Keywords: violence, aggression, Sexual minorities, gender, war, armed conflict, human rights

Topics: Armed Conflict, Civil Wars, Ethnic/Communal Wars, Gender, Masculinity/ies, Gender-Based Violence, International Law, International Human Rights, Justice, War Crimes, LGBTQ, Rights, Human Rights, Sexual Violence, SV against men, SV against women, Torture, Sexual Torture, Violence

Year: 2017

Translating and Internalising International Human Rights Law: The Courts of Melanesia Confront Gendered Violence

Citation:

Zorn, Jean G. 2016. "Translating and Internalising International Human Rights Law: The Courts of Melanesia Confront Gendered Violence." In Gender Violence & Human Rights: Seeking Justice in Fiji, Papua New Guinea and Vanuatu, edited by Aletta Biersack, Margaret Jolly, and Martha Macintyre, 229-70. Australia: ANU Press.

Author: Jean G. Zorn

Annotation:

"CEDAW has had a salutary effect on the island nations of the South Pacific, including Papua New Guinea. To say that, however, is not to say very much. To date, CEDAW’s effect has been limited— and the problems of women’s subordination and of widespread, systemic violence against women remain obdurate and intractable. Nevertheless, it is a beginning. Guided by the analyses of Meyersfeld and Koh, who pointed out that the first impact of an international law on the politics, economy and social ordering of any culture will most likely be found in the legal practices of that culture, I sought for evidence of CEDAW in the decisions handed down by judges of the state courts. And, indeed, I found a number of cases—still scattered, but potentially influential—in which judges have not only mentioned CEDAW’s existence, but have actually relied upon it in framing the common law and in applying domestic statutes. In other words, in the Meyersfeld/Koh terminology, judges are aiding the infiltration of this crucially important piece of international law into the domestic legal system" (Zorn, 2016, p. 262).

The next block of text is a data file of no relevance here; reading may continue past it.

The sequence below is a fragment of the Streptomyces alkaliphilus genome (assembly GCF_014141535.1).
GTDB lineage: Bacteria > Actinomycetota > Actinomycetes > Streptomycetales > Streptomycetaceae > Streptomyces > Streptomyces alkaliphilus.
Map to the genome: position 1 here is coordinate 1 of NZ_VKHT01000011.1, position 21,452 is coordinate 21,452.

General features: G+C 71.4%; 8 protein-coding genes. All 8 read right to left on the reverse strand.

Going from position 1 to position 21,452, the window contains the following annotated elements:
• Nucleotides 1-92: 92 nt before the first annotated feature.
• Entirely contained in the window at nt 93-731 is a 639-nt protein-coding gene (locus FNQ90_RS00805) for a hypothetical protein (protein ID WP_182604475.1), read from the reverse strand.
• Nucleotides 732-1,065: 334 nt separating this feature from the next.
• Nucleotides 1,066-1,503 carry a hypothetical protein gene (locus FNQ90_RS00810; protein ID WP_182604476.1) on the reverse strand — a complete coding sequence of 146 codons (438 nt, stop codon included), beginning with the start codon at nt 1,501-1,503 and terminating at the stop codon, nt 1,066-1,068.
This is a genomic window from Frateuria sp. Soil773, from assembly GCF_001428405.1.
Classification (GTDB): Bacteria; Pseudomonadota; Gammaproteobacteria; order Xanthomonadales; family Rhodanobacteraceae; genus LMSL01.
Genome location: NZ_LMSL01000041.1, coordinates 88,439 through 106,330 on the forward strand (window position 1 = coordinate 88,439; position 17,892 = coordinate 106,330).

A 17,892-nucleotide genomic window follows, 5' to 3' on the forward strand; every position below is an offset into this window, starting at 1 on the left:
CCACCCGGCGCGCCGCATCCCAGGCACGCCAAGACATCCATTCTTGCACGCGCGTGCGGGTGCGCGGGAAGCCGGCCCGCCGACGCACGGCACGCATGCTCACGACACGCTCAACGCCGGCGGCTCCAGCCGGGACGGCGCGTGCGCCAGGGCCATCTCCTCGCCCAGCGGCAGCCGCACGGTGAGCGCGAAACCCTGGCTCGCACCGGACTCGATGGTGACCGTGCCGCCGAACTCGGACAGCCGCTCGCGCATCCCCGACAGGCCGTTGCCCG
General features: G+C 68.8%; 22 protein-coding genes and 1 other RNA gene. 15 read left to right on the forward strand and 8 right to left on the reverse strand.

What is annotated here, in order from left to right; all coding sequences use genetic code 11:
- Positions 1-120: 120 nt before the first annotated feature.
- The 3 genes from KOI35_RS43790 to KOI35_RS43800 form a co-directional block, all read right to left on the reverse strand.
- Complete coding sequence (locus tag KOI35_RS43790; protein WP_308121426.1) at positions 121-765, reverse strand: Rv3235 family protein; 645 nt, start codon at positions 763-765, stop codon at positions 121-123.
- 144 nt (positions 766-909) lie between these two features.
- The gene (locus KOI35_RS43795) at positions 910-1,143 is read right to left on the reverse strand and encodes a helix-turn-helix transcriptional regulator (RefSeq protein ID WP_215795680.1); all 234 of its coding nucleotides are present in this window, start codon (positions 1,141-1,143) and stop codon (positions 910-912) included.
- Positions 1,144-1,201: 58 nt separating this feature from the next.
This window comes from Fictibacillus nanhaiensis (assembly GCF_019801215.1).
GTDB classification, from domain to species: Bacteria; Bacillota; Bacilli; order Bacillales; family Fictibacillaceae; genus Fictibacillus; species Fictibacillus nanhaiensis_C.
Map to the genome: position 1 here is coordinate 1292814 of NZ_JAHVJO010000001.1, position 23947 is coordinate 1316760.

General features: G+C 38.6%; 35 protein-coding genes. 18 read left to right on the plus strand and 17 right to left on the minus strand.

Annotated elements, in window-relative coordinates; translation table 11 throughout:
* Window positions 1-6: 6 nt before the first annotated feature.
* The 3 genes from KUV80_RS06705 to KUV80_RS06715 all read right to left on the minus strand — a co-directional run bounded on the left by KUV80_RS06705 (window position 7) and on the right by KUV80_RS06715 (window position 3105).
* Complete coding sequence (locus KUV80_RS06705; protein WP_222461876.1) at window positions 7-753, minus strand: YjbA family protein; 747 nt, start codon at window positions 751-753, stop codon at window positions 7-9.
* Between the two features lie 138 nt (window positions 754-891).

Topics: Gendered Power Relations, Gender Equality/Inequality, International Law, International Human Rights, Rights, Women's Rights, Sexual Violence, SV against women, Violence Regions: Oceania Countries: Fiji, Papua New Guinea, Solomon Islands, Vanuatu

Year: 2016

Peacebuilding Through a Gender Lens and the Challenges of Implementation in Rwanda and Côte d'Ivoire

Citation:

Hudson, Heidi. 2009. “Peacebuilding Through a Gender Lens and the Challenges of Implementation in Rwanda and Cote d'Ivoire.” Security Studies 18 (2): 287–318.

Author: Heidi Hudson

Abstract:

With the hypothesis in mind that discrimination against women increases the likelihood that a state will experience internal conflict, this article contends that considering gender is a key part of an effective peacebuilding process. Evidence gathered by studying peacebuilding from a feminist perspective, such as in Rwanda and Cote d’Ivoire, can be used to reconceptualize the peace agenda in more inclusive and responsible ways. Following from this, the article argues that a culturally contextual gender analysis is a key tool, both for feminist theory of peacebuilding and the practice of implementing a gender perspective, in all peace work. Using the tools of African feminisms to study African conflicts, this contribution warns against “adding women” without recognizing their agency, emphasizes the need for an organized women’s movement, and suggests directions for the implementation of international laws concerning women’s empowerment at the local level. The article concludes by suggesting that implementation of these ideas in practice is dependent on the way in which African feminists employ main- streaming, inclusionary, and transformational strategies within a culturally sensitive context of indigenous peacebuilding processes.